Splits, Reorganization and Realignments Within the Insurgency in Iraq

BY Herschel Smith
6 years, 11 months ago

From Adnkronos International:

It’s been a bad week for the al-Qaeda franchise in Iraq. While initial reports that its leader Abu Ayyub al-Masri or allied Islamist State of Iraq chief Abu Omar al-Baghdadi had been killed were proven false, it did lose one top man, ‘information minister’ Muharib Abdulatif al-Juburi. But far more damaging in the growing isolation of al-Qaeda has been the birth of a new alliance between part of Sunni insurgent groups Ansar al-Sunna and the Islamic Army calling itself the Jihad and Reform Front.

The Ansar al-Sunna in a statement posted Friday to the internet made a scathing criticism of the new born front which comprises three groups, the Islamic Army the Mujahadeen and a breakaway cell of al-Sunna.

The declared cause of their anger is that inside the new formation is a group calling itself “Ansar al-Sunna Sharia Committee”.

“We write this letter on your first day of activity” said a statement from Ansar al-Sunna’s leadership “because we see that you have committed a horrible mistake. You say that among the founder members of the Front there is a so-called Sharia Committee of Ansar al-Sunna”.

“There is no such thing as a Sharia committee inside al-Sunna” the group complained. “What happened is that two leaders of our group, Abi Sajad e Abu Hind, who formed a new outfit with their name”

The damaging split within Ansar al-Sunna was first revealed by the Al Jazeera network two weeks ago, to the amazement of Islamist cybernauts who, not having found any trace of the news on Islamist forums asked whether the report was true or whether the Qatar based broacaster had got it wrong. Only the official launch of the new Jihad and Reform Front on Thursday provided proof of what was really happening inside the Sunni insurgent formation.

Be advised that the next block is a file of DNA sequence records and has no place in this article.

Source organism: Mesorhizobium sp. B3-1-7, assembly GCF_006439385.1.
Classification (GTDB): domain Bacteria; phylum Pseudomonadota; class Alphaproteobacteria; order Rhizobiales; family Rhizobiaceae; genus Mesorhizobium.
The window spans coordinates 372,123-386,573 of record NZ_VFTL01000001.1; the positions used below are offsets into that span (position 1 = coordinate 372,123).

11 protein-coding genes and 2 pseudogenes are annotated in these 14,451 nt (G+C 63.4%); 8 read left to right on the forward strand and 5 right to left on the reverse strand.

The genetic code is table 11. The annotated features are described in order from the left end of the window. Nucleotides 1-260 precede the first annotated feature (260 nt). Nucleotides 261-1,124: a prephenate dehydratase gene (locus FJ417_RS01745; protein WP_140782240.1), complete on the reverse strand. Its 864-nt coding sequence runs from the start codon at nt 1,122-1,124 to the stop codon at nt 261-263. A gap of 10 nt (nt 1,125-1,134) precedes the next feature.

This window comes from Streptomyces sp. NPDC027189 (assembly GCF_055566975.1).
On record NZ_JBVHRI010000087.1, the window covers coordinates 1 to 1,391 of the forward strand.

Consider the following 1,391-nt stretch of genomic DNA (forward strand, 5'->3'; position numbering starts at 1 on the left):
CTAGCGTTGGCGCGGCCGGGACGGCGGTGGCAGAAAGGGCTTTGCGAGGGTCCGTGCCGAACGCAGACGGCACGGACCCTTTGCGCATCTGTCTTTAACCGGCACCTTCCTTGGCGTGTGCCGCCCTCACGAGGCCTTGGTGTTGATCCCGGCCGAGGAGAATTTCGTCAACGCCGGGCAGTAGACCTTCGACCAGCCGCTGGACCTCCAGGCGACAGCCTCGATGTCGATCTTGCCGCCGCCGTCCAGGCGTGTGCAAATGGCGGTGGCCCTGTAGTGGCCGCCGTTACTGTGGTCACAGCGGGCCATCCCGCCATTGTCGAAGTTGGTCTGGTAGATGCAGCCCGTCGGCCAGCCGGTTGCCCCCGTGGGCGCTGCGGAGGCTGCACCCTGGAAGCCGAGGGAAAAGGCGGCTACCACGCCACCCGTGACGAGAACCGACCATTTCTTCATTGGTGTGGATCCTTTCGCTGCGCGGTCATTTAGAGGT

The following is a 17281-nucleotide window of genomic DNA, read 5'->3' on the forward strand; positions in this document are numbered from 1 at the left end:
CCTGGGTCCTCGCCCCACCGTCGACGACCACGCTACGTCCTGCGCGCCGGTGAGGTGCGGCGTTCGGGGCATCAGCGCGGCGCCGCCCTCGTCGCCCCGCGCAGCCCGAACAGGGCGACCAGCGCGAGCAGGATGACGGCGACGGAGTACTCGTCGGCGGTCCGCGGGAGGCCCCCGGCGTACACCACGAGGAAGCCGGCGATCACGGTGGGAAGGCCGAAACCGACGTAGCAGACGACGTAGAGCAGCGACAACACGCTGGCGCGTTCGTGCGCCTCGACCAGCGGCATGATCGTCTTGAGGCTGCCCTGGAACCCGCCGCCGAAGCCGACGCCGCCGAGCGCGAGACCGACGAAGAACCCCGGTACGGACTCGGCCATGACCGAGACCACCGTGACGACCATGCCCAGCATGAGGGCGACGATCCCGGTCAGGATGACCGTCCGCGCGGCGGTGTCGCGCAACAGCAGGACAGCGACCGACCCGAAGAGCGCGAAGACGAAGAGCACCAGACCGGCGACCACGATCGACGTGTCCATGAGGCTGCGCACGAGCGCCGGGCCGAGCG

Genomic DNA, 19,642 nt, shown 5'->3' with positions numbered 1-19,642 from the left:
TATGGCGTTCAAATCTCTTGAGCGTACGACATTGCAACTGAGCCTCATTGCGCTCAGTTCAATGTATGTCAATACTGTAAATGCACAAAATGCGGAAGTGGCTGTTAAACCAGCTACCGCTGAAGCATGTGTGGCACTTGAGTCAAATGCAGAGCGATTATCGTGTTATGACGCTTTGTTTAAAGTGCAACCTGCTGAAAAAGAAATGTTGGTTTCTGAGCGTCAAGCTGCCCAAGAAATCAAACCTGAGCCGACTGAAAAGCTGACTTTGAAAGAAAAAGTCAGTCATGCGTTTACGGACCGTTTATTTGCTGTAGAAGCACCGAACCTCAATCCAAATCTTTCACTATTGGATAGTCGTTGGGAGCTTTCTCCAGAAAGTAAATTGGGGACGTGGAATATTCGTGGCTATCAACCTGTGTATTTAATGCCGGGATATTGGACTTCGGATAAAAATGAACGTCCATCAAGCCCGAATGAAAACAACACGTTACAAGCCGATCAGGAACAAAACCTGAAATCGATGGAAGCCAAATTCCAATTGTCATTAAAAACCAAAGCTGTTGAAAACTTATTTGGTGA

Though not explicitly stated in the foundation document posted to Islamist internet sites on Thursday, the group has a clear anti al-Qaeda role, challenging the principles and strategies of its armed struggle.

“The group’s aim is to continue the resistance in Iraq and throw out the occupiers but at the same time to restate that Jihadi operations will strike the occupiers and their agents and not innocent civilians whom we should protect,” reads the statement.

The new cartel goes on to ask the Islamist militiamen to think seriously about the consequences of their attacks before carrying them.

These words, and the final part of the document which refers to an interpretation of Sharia law which can change according to the requirements of a military strategy, appear to be a pointed criticism of al-Qaeda in Iraq which is increasingly isolated within the insurgency.

This report by AKI leaves some things in need of clarification.  The loss of senior al Qaeda in Iraq (AQI) leadership was possibly at the hands of competing insurgent groups, but is has been speculated that the loss in AQI leadership was at the hands of insurgents who are now working with coalition forces.  This seems somewhat dubious, but be that as it may, this alignment with U.S. interests (if it exists) must be seen as temporary and tenuous.  In Counterinsurgency Paradigm Shift in Iraq, I said “The much-heralded tribal split with al Qaeda is a positive sign in the Anbar Province, but it must be remembered that even if AQI loses in this showdown, the insurgency is not defeated.  One side of the insurgency has merely gained supremacy over the other.”

Foreign fighters are still a significant influence in Iraq, especially concerning suicide bombers (crossing the Syrian border) and weapons supply (crossing the Iranian border).   It is certainly the case that should AQI diminish or even disappear from Iraq, the results will be positive.  But in the total absence of AQI and Ansar al Sunna (AAS), there would still be an insurgency among the hard line Baathists and Fedayeen Saddam (although it is now becoming apparent that the Baathists, as a political party, are beginning the process of self-destruction).  This reorganized insurgency will be opposed to the U.S. presence in Iraq, and in fact, the real purpose of the split in the current insurgency is made clear in their vision for the future.